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Part 4 of SI Oklahoma State Story Is Out

This installment is on alleged sexual activities. It misses out on the real story, though.

Bob Levey

The fourth installment of the SI series on Oklahoma State is out, this time on members of the hostess program "Orange Pride" having sex with recruits.

To the extent that this part has something damning in its main focus, it's this:

None of the more than 30 former players or the 14 former Orange Pride members who spoke to SI about the group had direct knowledge of a coach or athletic department staff member instructing a hostess to have sex with a recruit. But a former Orange Pride adviser and two former members of the football staff say that coaches sometimes decided which hostesses to pair with which recruits. Also, one former football staff member says that he and at least one other colleague were aware that certain Orange Pride members were having sex with visiting prospects. What's more, Oklahoma State football personnel played a central role in vetting Orange Pride candidates, with Les Miles, who coached the team from 2001 to '04, and current coach Mike Gundy interviewing some applicants -- a practice that does not occur at the three other Big 12 schools that confirmed to SI they had hostess programs.

Asked about his involvement in Orange Pride, Miles responded by email. "The volunteers' role in our program was important and I wanted to stress how seriously we took their duties and responsibilities and the manner in which we expected those students to conduct themselves if they were selected for Orange Pride." As for the role of sex in recruiting, Miles wrote, "I am not aware of this ever happening and am quite sure that no staff member was aware of recruits sleeping with this group of students or any other students."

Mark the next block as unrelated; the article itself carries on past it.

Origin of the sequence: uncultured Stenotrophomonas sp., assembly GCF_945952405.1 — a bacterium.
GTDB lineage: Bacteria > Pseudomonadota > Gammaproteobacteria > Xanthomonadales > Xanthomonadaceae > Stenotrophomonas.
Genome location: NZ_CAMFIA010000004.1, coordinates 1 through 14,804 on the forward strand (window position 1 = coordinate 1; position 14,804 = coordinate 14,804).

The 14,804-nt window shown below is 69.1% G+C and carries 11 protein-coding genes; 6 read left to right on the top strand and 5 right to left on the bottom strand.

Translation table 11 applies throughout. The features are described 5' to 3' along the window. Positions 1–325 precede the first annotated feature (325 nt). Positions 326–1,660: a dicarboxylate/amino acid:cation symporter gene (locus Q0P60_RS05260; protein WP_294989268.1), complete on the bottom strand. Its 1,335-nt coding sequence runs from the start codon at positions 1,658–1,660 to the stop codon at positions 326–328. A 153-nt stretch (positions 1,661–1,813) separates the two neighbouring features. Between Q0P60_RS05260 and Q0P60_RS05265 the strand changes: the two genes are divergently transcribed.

Members of the staff—notably, not coaches—knew it was going on. Also, the coaches did help vet candidates for the program. That's basically  it. Miles's denial is not actually a damning detail, but I figured I'd include it for those of you who won't click through to the article.

The reaction to this part since it was first made known days ago, which has continued since it was published, has largely been along the lines of, "Oh my, college students like to have sex. Stop the presses, indeed. Whatever." To a large extent, that's appropriate. People who are in the 17-21 age range are well known to enjoy doing that. Many of the players quoted say that they themselves didn't sleep with hostesses but knew guys who did. It's probably worth noting that males of that age have been known to lie about sexual encounters from time to time to try to impress their friends.

In any event, this segment of the report actually does have a valid concern, though it's largely buried and undersold. A grand total of three paragraphs address it, all within the last five paragraphs of the piece.

Having all-female hostess programs, rather than mixed-gender ambassador programs, sends a message to recruits and players alike. They implicitly, and perhaps explicitly depending on how the selection process goes, are used to show off some of the attractive women on campus to prospects. Even if they don't literally say it, they're sending a message of, "hey, you should come here because we have pretty girls who like to hang around with football players".

In other words, they partially exist to objectify women. Of all the tasks a hostess does, from practical things like showing recruits around campus to intangibles like being personable, none of them require the person to be female. None of them, that is, except sending the message that the school has attractive women who like being around football players.

Is that something we really want tax-funded, public institutions doing? Do we want them running programs that objectify women to any degree? The fact that these hostess programs exist and what it is they stand for is the real scandal here, not that hostesses and recruits were having sex away from the program without the direction of the football staff.

There is some real reporting to be done on this very real issue. You won't find it in this SI article, though. It's a missed opportunity, and maybe someone else will have pick up the slack for them.